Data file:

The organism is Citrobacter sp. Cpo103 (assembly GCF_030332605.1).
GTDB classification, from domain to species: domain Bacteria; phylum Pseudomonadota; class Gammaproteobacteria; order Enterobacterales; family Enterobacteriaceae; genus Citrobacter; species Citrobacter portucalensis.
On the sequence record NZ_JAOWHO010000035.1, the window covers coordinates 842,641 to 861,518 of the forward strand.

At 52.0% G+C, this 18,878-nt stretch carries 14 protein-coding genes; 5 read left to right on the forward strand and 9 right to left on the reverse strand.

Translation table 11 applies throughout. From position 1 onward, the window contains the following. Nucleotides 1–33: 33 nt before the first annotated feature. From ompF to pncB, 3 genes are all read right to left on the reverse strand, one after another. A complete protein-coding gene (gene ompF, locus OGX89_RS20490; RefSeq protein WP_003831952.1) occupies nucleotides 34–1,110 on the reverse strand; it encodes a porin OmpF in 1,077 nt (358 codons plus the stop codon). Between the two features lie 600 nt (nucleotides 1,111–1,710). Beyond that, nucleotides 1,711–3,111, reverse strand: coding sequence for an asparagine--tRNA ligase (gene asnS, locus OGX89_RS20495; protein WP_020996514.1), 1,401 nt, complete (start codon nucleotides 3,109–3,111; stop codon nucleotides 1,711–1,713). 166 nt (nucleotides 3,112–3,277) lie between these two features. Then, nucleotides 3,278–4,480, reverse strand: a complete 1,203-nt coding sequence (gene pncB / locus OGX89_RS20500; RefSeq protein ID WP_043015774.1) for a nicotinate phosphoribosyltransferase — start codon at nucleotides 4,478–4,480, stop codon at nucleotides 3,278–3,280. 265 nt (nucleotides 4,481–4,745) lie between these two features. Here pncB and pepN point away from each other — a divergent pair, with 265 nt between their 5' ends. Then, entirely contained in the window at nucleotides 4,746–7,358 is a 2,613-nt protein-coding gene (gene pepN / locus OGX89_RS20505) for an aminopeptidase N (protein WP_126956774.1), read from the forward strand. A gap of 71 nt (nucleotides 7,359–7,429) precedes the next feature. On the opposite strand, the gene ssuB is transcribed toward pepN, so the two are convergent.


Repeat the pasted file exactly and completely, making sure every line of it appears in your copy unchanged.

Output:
The organism is Citrobacter sp. Cpo103 (assembly GCF_030332605.1).
GTDB classification, from domain to species: domain Bacteria; phylum Pseudomonadota; class Gammaproteobacteria; order Enterobacterales; family Enterobacteriaceae; genus Citrobacter; species Citrobacter portucalensis.
On the sequence record NZ_JAOWHO010000035.1, the window covers coordinates 842,641 to 861,518 of the forward strand.

At 52.0% G+C, this 18,878-nt stretch carries 14 protein-coding genes; 5 read left to right on the forward strand and 9 right to left on the reverse strand.

Translation table 11 applies throughout. From position 1 onward, the window contains the following. Nucleotides 1–33: 33 nt before the first annotated feature. From ompF to pncB, 3 genes are all read right to left on the reverse strand, one after another. A complete protein-coding gene (gene ompF, locus OGX89_RS20490; RefSeq protein WP_003831952.1) occupies nucleotides 34–1,110 on the reverse strand; it encodes a porin OmpF in 1,077 nt (358 codons plus the stop codon). Between the two features lie 600 nt (nucleotides 1,111–1,710). Beyond that, nucleotides 1,711–3,111, reverse strand: coding sequence for an asparagine--tRNA ligase (gene asnS, locus OGX89_RS20495; protein WP_020996514.1), 1,401 nt, complete (start codon nucleotides 3,109–3,111; stop codon nucleotides 1,711–1,713). 166 nt (nucleotides 3,112–3,277) lie between these two features. Then, nucleotides 3,278–4,480, reverse strand: a complete 1,203-nt coding sequence (gene pncB / locus OGX89_RS20500; RefSeq protein ID WP_043015774.1) for a nicotinate phosphoribosyltransferase — start codon at nucleotides 4,478–4,480, stop codon at nucleotides 3,278–3,280. 265 nt (nucleotides 4,481–4,745) lie between these two features. Here pncB and pepN point away from each other — a divergent pair, with 265 nt between their 5' ends. Then, entirely contained in the window at nucleotides 4,746–7,358 is a 2,613-nt protein-coding gene (gene pepN / locus OGX89_RS20505) for an aminopeptidase N (protein WP_126956774.1), read from the forward strand. A gap of 71 nt (nucleotides 7,359–7,429) precedes the next feature. On the opposite strand, the gene ssuB is transcribed toward pepN, so the two are convergent.